Genealogical and Historical Research Service in Ireland


Dividing Line


The following poem was included by Rev. EJ Quigley P.P., Newbliss, County Monaghan, in an article on Father James Coigley, the curate of Dundalk who was hanged in Maidstone, England, on 7 June 1798 for his involvement in the 1798 Rebellion. He had also been sympathetic to the Defenders.
The poem was written by Arthur Forrester of County Monaghan, date unknown.


Fill up once more, we'll drink a toast

To comrades far away

No nation upon earth can boast

Of braver hearts than they;

And though they sleep in dungeons deep

Or flee, outlawed and b[an]ned;

We love these yet, we can't forget

The felons of our land.


In boyhood's bloom and manhood's pride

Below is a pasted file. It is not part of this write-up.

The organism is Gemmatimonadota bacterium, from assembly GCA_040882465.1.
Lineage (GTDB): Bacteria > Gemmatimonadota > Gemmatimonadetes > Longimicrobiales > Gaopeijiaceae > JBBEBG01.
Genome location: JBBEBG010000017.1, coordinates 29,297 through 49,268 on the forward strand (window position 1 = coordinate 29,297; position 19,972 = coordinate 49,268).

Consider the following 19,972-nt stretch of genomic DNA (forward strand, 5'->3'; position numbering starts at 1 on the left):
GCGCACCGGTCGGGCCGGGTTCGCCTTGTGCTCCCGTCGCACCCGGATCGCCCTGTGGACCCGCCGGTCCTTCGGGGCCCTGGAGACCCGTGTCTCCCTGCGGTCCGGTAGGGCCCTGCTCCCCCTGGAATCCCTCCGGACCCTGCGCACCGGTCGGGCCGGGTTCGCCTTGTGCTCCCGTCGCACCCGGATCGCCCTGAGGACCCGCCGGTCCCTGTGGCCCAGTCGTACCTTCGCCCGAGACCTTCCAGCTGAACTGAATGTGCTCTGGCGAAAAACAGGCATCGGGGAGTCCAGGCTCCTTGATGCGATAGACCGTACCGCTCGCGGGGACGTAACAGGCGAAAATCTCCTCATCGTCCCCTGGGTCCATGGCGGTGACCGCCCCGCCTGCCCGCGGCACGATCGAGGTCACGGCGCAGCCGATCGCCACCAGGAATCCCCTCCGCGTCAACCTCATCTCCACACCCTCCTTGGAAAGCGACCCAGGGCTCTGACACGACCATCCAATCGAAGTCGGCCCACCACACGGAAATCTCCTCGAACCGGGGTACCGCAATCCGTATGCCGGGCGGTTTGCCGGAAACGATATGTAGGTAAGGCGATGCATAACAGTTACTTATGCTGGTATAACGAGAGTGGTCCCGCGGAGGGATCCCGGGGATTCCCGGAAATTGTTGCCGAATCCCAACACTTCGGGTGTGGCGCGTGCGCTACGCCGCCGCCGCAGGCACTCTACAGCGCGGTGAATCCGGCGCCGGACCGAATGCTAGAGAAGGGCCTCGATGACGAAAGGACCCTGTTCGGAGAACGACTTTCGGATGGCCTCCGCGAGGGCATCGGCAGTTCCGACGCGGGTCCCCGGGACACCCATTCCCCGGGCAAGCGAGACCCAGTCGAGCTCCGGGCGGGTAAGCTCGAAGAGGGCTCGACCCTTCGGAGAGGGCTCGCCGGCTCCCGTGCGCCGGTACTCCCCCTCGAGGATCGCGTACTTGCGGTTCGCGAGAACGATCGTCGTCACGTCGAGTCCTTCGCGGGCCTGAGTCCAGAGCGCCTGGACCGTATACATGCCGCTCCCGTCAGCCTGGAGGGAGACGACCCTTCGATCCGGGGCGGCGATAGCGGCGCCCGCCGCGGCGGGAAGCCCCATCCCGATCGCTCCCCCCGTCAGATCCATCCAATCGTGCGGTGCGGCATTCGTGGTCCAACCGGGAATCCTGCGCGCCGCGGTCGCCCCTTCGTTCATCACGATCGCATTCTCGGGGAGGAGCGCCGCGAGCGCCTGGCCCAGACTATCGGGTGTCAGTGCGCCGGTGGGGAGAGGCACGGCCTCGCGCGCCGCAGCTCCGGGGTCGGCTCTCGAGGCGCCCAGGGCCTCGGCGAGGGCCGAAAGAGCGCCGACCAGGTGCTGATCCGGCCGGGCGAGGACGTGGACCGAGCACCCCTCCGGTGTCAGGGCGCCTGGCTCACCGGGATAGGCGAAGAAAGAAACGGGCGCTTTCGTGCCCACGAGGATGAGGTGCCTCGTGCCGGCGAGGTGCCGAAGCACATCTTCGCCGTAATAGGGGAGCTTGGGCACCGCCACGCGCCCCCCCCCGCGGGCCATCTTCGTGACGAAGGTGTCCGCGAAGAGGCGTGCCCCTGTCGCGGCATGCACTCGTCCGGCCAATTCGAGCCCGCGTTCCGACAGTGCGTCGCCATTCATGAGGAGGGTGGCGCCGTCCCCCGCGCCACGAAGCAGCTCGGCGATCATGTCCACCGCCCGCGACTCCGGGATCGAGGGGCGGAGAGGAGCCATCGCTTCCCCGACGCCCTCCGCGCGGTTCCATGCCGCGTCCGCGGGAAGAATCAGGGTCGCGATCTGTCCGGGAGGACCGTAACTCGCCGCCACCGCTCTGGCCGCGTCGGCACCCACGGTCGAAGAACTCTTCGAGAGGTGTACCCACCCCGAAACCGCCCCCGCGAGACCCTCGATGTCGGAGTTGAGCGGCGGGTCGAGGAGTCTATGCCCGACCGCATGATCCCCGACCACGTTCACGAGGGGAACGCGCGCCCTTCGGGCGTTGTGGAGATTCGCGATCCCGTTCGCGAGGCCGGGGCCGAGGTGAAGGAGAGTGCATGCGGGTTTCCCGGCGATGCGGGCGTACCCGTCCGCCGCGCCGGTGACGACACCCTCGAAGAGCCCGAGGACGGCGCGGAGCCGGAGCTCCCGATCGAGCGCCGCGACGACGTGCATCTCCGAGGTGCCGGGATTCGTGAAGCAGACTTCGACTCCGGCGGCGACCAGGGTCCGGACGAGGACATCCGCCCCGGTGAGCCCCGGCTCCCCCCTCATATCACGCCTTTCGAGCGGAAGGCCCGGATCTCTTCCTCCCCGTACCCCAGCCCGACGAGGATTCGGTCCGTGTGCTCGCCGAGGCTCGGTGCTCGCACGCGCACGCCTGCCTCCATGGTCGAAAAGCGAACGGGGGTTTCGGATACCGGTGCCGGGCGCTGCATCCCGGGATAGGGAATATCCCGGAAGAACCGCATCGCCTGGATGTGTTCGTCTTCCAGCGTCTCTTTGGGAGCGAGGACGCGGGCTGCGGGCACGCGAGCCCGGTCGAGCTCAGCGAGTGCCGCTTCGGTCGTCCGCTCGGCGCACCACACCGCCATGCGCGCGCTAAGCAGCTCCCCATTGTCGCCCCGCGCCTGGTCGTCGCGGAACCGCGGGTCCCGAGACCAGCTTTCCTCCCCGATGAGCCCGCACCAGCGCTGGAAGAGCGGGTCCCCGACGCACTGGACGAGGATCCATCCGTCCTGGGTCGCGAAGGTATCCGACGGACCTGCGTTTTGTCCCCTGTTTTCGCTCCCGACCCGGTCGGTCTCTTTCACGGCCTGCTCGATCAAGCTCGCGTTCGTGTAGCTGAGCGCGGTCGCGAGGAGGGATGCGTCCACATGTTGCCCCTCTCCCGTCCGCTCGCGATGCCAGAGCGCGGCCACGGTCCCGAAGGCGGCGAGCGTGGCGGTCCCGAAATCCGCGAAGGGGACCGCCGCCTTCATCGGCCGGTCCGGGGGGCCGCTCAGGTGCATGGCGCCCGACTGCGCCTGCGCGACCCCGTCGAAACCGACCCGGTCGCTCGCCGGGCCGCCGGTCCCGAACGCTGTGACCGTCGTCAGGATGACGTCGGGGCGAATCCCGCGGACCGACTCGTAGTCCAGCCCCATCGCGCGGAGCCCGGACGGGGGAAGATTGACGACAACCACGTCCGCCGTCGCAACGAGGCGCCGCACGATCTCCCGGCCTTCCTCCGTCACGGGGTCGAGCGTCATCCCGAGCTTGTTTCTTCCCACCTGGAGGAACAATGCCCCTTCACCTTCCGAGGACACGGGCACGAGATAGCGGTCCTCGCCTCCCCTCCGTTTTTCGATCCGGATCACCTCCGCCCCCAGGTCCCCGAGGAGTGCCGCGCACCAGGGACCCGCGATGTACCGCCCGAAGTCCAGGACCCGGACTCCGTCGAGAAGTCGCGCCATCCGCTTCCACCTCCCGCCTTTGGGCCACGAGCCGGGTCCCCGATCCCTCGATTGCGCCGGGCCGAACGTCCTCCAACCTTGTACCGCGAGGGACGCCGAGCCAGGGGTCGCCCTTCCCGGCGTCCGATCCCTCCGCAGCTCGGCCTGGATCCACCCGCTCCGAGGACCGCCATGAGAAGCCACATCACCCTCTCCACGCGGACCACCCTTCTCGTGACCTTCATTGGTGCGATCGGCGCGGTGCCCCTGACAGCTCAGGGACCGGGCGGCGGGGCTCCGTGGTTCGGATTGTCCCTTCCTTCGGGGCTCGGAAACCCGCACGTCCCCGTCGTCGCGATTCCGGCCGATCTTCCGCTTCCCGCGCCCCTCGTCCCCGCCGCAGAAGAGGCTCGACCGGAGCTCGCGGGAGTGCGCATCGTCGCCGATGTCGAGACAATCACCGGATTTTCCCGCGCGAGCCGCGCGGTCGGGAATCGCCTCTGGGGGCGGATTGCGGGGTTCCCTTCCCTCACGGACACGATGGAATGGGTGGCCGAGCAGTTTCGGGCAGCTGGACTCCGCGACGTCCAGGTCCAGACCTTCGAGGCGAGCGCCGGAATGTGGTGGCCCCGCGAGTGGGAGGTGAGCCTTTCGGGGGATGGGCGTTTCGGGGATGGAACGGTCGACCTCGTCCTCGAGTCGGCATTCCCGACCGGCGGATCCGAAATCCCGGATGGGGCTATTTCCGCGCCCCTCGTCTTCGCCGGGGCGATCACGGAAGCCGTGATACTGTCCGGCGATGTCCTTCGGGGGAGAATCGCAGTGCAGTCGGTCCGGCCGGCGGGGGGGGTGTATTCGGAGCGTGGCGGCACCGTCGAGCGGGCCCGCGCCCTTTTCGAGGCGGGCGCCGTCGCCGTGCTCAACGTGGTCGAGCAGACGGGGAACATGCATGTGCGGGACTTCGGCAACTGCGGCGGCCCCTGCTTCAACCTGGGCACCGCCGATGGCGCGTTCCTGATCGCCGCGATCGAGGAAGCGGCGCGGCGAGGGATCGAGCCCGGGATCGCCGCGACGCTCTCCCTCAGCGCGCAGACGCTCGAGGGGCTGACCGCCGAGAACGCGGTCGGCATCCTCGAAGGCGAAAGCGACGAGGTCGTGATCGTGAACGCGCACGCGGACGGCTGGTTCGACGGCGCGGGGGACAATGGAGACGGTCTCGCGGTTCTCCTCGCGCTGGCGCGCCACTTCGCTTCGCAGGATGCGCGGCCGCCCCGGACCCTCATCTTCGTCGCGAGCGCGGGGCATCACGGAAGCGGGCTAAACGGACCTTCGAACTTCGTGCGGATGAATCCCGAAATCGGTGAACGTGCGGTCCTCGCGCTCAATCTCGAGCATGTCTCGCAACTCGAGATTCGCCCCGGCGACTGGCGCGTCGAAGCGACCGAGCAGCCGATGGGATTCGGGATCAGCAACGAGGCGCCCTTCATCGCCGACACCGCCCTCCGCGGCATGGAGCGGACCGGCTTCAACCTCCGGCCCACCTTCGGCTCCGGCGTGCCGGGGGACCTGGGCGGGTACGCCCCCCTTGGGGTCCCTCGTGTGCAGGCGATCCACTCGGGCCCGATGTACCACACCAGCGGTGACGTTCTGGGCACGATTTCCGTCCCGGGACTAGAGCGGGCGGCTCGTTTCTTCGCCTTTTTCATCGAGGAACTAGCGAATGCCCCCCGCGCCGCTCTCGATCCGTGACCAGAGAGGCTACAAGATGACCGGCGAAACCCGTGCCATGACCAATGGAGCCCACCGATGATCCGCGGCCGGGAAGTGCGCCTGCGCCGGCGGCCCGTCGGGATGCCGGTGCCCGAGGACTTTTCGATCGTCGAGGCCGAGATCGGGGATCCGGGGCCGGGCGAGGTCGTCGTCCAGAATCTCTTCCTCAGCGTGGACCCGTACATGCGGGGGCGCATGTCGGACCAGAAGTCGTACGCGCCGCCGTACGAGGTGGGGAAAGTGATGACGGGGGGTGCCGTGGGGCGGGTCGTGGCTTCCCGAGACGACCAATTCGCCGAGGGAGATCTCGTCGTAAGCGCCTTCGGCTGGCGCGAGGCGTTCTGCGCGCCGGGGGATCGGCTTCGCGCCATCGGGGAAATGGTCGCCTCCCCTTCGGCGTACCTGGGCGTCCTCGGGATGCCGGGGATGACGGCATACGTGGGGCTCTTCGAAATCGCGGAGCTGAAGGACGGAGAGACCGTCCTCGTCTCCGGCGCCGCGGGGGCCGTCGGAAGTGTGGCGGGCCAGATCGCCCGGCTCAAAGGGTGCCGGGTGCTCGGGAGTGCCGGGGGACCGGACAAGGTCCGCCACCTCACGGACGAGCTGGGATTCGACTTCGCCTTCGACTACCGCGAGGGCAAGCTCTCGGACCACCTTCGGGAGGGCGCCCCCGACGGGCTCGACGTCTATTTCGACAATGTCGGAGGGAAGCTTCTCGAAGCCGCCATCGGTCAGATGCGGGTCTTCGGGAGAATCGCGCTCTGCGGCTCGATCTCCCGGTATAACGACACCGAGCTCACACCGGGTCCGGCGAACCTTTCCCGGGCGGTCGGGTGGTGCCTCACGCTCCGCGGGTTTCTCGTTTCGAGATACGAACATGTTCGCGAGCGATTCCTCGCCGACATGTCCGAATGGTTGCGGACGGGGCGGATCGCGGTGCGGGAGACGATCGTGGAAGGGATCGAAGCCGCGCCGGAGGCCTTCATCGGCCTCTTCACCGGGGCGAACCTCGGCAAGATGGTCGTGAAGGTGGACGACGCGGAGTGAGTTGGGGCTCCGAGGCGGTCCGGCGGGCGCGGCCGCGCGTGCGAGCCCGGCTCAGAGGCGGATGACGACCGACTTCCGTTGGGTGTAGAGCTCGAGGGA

Foredoomed by alien laws

Some on the scaffold proudly died

For holy Ireland's cause.

And brothers, say, shall we to-day

Unmoved, like cowards stand

Whilst traitors shame, and foes defame

The felons of our land?.


Some in the convict's dreary cell,

Have found a living tomb,

And some unseen, unfriended, fell

Within the dungeon's gloom.

Yet, what care we, although it be

Trod by a ruffian band --

God bless the clay where rest to-day

The felons of our land.


Let cowards sneer and tyrants frown

O! little do we care--

A felon's cap's the noblest crown

An Irish head can wear.

And every Gael in Innisfail

(Who scorne the serf's vile brand)

From Lee to Boyne would gladly join

The felons of our land.


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© MP McConnon, MC Research Service, Seabank, Castlebellingham, Dundalk, County Louth, Ireland
(Original uploaded 6 May 2008) Last update 27 August 2011.